The immediate shock deficit. The immediate shock deficit as seen in FRAT is illustrated in Figure 10. In the normal case shocks given after less than about 13 s of exposure to an unfamiliar context cause development of no manifest context fear, but fear develops if there has been more cumulative exposure prior to the shock. Freezing has become nearly asymptotic by around 800 s of exposure.
Figure 10. Context conditioning in an unfamiliar context with pre-training hippocampal ablation or suppression. (A) Effect of shock delay in unsignaled context fear conditioning. A single shock at 12 s after introduction into context A caused no contextual freezing, but a shock at 100 s did. The slight increase of context fear after its onset is due to an increase of context representation activity with additional exposure to the context. (B) Amount of contextual freezing as a function of US delay in controls, hippocampus-ablated (Hx) FRAT, and hippocampus-suppressed (Hs) FRAT. (C) CS and context conditioning under three conditions. (1) Control FRAT; CS fear is learned rapidly and context fear begins after the first US. (2) Hippocampus-ablated FRAT (Hx); context fear develops a little more slowly than in controls. (3) Hippocampus-suppressed FRAT that has been extensively exposed to the context prior to conditioning; cued fear but no context fear becomes conditioned.
Pre-training hippocampal ablation (Hx) or suppression (Hs). If FRAT hippocampus is suppressed prior to exposure to an unfamiliar context, no fear can be conditioned to that context (Figure 10B). However, cue conditioning appears to occur normally (Figure 10C), though careful evaluation of strength of conditioning, context-dependence of conditioning, etc., discloses abnormalities (not illustrated). These characteristics follow from a total absence of any contextual input to amygdala if hippocampus has been suppressed prior to any stimulus exposure. If hippocampus is ablated rather than suppressed, compensation processes allow the formation of configural representations in cortex, so the properties of both cue and context conditioning and extinction appear fairly normal, though quantitative differences can be detected. In particular, a little more context exposure is needed prior to conditioning to achieve a given level of context fear (Figure 10B); in this, FRAT is very similar (by design) to real animals (Wiltgen et al., 2006).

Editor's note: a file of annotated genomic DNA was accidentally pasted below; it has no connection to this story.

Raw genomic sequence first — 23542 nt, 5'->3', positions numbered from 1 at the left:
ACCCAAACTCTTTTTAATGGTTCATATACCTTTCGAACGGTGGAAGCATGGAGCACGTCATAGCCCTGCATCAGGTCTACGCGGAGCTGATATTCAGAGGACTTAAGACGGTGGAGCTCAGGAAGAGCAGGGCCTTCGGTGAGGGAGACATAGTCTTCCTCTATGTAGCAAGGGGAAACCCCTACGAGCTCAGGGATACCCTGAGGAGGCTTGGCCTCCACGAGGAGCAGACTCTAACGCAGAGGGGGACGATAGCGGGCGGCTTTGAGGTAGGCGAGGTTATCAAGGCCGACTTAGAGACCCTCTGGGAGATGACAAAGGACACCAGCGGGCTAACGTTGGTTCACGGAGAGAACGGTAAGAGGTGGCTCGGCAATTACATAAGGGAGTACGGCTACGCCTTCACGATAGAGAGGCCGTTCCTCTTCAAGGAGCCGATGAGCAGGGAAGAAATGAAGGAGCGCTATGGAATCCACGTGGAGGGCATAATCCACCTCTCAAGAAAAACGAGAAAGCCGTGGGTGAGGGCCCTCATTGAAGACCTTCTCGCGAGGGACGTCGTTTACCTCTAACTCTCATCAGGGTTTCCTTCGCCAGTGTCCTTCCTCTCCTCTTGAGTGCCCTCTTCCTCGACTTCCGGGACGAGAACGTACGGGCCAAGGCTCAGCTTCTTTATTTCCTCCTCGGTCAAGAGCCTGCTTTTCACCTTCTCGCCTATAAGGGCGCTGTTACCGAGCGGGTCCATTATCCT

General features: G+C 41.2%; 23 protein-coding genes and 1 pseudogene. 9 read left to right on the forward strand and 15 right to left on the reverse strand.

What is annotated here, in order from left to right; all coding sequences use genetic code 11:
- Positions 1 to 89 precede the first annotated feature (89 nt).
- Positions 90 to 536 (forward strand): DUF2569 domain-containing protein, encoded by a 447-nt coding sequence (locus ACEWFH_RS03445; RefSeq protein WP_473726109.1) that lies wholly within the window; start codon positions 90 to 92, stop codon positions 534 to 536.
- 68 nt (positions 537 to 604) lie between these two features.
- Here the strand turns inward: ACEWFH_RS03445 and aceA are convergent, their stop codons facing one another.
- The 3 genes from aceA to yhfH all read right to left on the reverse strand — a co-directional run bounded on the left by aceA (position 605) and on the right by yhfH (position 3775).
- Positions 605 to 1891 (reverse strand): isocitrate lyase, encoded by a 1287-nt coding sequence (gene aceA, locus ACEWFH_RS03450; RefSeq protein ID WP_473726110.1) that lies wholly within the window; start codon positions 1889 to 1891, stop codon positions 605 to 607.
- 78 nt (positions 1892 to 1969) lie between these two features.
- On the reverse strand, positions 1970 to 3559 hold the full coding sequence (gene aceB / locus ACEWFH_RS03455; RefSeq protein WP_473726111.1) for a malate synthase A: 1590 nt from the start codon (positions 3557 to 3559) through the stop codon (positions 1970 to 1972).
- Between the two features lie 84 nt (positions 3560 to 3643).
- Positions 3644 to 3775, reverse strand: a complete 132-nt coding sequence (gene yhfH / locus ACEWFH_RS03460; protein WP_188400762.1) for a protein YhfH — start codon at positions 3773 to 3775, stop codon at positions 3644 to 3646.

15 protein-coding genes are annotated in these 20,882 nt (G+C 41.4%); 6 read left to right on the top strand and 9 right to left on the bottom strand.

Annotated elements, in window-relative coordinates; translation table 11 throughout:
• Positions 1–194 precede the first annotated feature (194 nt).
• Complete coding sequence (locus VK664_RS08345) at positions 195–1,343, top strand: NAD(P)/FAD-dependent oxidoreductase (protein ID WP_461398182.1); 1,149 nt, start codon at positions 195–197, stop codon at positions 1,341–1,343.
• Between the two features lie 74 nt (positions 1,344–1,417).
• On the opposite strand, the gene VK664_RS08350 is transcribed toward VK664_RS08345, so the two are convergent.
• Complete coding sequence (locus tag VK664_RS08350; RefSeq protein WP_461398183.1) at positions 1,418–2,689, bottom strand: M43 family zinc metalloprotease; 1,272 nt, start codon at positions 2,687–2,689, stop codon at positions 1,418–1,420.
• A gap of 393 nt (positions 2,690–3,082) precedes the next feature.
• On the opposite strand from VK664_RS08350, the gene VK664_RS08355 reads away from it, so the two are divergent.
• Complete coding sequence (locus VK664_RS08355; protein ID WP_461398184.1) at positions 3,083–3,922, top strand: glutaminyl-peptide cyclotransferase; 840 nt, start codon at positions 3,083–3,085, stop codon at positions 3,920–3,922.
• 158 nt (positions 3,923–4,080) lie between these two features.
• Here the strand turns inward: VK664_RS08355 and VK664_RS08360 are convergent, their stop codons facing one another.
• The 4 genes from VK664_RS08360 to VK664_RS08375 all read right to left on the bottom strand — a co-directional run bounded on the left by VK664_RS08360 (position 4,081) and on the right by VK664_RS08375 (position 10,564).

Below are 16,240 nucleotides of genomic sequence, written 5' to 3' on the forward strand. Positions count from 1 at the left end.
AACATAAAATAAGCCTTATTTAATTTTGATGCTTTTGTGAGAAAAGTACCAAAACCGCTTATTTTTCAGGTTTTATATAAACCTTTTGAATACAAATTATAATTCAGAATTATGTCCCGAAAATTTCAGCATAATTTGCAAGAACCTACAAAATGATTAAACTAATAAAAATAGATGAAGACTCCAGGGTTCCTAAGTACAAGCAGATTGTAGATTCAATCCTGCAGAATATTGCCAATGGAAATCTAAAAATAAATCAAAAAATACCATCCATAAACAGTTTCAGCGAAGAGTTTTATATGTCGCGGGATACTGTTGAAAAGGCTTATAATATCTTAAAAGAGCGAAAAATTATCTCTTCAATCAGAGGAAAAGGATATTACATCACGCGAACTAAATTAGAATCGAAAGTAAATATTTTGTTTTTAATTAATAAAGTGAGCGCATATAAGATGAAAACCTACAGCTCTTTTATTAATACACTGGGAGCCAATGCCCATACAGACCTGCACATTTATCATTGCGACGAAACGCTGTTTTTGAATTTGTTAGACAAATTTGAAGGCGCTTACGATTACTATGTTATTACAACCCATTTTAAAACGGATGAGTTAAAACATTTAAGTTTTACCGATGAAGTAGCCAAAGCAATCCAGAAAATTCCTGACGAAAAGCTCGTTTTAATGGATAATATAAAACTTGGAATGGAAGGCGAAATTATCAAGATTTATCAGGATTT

Blocking, extinction, and PAG opiate receptors
As discussed above and as prescribed in the design-criteria of Table 1, PAG opiate receptor inhibitors attenuate both blocking (Figure 11A) and extinction (Figure 11B) in FRAT, as in rats (McNally et al., 2004a,b; Cole and McNally, 2007).
Figure 11. Effects of PAG opiate antagonist on blocking and extinction. The circuit that controls the activity of globally distributing reinforcement R and extinction X neurons (from Figure 5) is shown above. (A) Blocking. Each graph shows two reinforced co-occurrences of CS1 and CS2 in context A followed by test presentations of CS2 in context B. Details of first reinforced co-presentation of CSs are shown in the blow-ups. (A1) Control; no prior experience. (A2) CS1 was previously conditioned in context C. Note that the response to CS2 is less than in A1 because the well-conditioned CS1 partially blocked learning. (A3) Same as A1 except that opiate receptors were 70% blocked during training (simulated by attenuating input from O-cells input to their targets) during the two conditioning trials. Magenta arrows mark initial test responses. (B) Effect of PAG opiate receptor block on extinction. (B1) Normal conditioning and extinction. (B2) Same as B1 except opiate receptors partially blocked during exctinction.
The discovery in rats of attenuation of extinction by opiate inhibitors and enhancement of extinction by an opiate enhancing agent (McNally et al., 2004b; McNally, 2005) would seem to imply that extinction is dependent on some signal that is itself PAG-dependent-in-effect an “extinction” signal that is extrinsic to the amygdala.
There are a number of minor variations of the circuitry controlling R and X in FRAT that would have the same ultimate effects on behavior. However, in the circuit actually employed (Figure 11) opiate antagonists, while attenuating blocking for primary reinforcement, would not do so for secondary reinforcement. Moreover, PAG GABA inhibitors would facilitate extinction and interfere with conditioning by causing continual firing of the X-cells. It would be interesting if such effects were found in animals.
The goal of this project was to try to create a neurally plausible model that reproduces a number of known empirical features of fear learning (Table 1). If the neural plausibility of the model is accepted, the goal has been met. Moreover, the neural circuitry created to meet the criteria of Table 1 generated a number of additional behavioral properties which appear to be empirically valid (Table 4; simulations in Supplementary On-line Materials). For example, the model predicts that renewal should be only partial and that the procedure ABA should be most and AAB least effective (Table 4, D); this conforms with common findings (Bouton, 2002; Thomas et al., 2003). The model also correctly predicts that suppression of hippocampus during extinction should slow extinction and prevent what extinction occurs from being context-dependent, whereas suppression following extinction, should itself cause partial, context-independent recovery from extinction (Table 4, E–G; Corcoran et al., 2005).
The model additionally makes many untested predictions, some of which are listed at the bottom of Table 4. For example, it predicts that suppression of BLA, or CEm during the consolidation period over which contextual fear becomes hippocampus-independent should prevent such consolidation (Table 4, J). It also predicts that extinction should be prevented by CEm suppression during extinction training (Table 4, S).